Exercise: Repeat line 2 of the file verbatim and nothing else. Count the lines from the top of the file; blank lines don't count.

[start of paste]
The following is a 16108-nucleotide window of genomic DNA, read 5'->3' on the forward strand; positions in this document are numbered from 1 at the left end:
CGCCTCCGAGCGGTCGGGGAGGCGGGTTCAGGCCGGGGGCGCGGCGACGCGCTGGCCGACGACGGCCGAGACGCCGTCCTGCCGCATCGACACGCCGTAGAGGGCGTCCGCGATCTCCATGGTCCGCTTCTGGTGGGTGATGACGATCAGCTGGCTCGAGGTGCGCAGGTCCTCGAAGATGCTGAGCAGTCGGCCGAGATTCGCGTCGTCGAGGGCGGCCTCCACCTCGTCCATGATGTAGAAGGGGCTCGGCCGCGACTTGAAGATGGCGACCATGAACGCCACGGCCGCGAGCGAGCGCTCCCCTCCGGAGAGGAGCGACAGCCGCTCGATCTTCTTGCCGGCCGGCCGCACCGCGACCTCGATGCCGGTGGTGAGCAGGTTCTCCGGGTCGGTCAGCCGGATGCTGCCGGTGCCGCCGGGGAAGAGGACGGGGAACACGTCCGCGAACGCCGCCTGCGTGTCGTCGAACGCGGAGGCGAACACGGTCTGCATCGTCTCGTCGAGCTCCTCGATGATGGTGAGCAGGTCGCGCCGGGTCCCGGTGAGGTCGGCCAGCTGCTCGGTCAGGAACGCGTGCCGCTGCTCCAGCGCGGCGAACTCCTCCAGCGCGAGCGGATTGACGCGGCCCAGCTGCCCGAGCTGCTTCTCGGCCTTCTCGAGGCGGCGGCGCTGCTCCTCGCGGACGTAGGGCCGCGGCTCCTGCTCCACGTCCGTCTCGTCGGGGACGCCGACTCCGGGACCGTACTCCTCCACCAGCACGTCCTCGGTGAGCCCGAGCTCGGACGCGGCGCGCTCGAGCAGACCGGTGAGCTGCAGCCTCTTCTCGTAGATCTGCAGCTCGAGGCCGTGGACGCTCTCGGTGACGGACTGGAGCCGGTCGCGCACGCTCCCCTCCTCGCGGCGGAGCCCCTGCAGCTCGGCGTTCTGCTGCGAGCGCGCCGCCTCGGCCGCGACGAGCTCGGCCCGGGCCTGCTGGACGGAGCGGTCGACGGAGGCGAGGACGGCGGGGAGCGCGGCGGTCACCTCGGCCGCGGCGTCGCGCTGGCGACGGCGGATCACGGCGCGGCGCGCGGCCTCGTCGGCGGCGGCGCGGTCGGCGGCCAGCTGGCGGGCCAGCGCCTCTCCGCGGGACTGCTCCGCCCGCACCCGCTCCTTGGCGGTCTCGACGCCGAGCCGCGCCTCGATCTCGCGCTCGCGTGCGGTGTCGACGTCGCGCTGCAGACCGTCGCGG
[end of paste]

CGCCTCCGAGCGGTCGGGGAGGCGGGTTCAGGCCGGGGGCGCGGCGACGCGCTGGCCGACGACGGCCGAGACGCCGTCCTGCCGCATCGACACGCCGTAGAGGGCGTCCGCGATCTCCATGGTCCGCTTCTGGTGGGTGATGACGATCAGCTGGCTCGAGGTGCGCAGGTCCTCGAAGATGCTGAGCAGTCGGCCGAGATTCGCGTCGTCGAGGGCGGCCTCCACCTCGTCCATGATGTAGAAGGGGCTCGGCCGCGACTTGAAGATGGCGACCATGAACGCCACGGCCGCGAGCGAGCGCTCCCCTCCGGAGAGGAGCGACAGCCGCTCGATCTTCTTGCCGGCCGGCCGCACCGCGACCTCGATGCCGGTGGTGAGCAGGTTCTCCGGGTCGGTCAGCCGGATGCTGCCGGTGCCGCCGGGGAAGAGGACGGGGAACACGTCCGCGAACGCCGCCTGCGTGTCGTCGAACGCGGAGGCGAACACGGTCTGCATCGTCTCGTCGAGCTCCTCGATGATGGTGAGCAGGTCGCGCCGGGTCCCGGTGAGGTCGGCCAGCTGCTCGGTCAGGAACGCGTGCCGCTGCTCCAGCGCGGCGAACTCCTCCAGCGCGAGCGGATTGACGCGGCCCAGCTGCCCGAGCTGCTTCTCGGCCTTCTCGAGGCGGCGGCGCTGCTCCTCGCGGACGTAGGGCCGCGGCTCCTGCTCCACGTCCGTCTCGTCGGGGACGCCGACTCCGGGACCGTACTCCTCCACCAGCACGTCCTCGGTGAGCCCGAGCTCGGACGCGGCGCGCTCGAGCAGACCGGTGAGCTGCAGCCTCTTCTCGTAGATCTGCAGCTCGAGGCCGTGGACGCTCTCGGTGACGGACTGGAGCCGGTCGCGCACGCTCCCCTCCTCGCGGCGGAGCCCCTGCAGCTCGGCGTTCTGCTGCGAGCGCGCCGCCTCGGCCGCGACGAGCTCGGCCCGGGCCTGCTGGACGGAGCGGTCGACGGAGGCGAGGACGGCGGGGAGCGCGGCGGTCACCTCGGCCGCGGCGTCGCGCTGGCGACGGCGGATCACGGCGCGGCGCGCGGCCTCGTCGGCGGCGGCGCGGTCGGCGGCCAGCTGGCGGGCCAGCGCCTCTCCGCGGGACTGCTCCGCCCGCACCCGCTCCTTGGCGGTCTCGACGCCGAGCCGCGCCTCGATCTCGCGCTCGCGTGCGGTGTCGACGTCGCGCTGCAGACCGTCGCGG